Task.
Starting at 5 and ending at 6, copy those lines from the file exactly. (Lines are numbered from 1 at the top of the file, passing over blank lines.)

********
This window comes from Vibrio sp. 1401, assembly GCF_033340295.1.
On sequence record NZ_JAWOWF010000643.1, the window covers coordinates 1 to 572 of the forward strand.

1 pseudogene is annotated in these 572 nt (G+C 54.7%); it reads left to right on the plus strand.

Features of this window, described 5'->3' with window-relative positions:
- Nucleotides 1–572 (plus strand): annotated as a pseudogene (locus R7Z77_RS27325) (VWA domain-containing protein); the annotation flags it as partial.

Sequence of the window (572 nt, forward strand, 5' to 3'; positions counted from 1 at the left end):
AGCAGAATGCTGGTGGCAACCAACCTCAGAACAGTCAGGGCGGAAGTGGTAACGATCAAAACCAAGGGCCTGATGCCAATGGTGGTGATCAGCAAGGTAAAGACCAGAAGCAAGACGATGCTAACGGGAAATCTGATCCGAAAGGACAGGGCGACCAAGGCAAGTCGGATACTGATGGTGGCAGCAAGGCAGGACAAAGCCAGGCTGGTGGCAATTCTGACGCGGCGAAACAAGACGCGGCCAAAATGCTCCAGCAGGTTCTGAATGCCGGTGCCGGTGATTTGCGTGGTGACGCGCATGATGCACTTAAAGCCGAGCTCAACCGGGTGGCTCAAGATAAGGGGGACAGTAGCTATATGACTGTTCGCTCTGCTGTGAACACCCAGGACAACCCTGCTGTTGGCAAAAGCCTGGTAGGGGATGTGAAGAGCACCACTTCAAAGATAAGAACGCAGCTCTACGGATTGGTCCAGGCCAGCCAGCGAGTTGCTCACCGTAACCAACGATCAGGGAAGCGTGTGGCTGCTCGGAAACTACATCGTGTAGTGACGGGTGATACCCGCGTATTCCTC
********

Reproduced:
- Nucleotides 1–572 (plus strand): annotated as a pseudogene (locus R7Z77_RS27325) (VWA domain-containing protein); the annotation flags it as partial.

Sequence of the window (572 nt, forward strand, 5' to 3'; positions counted from 1 at the left end):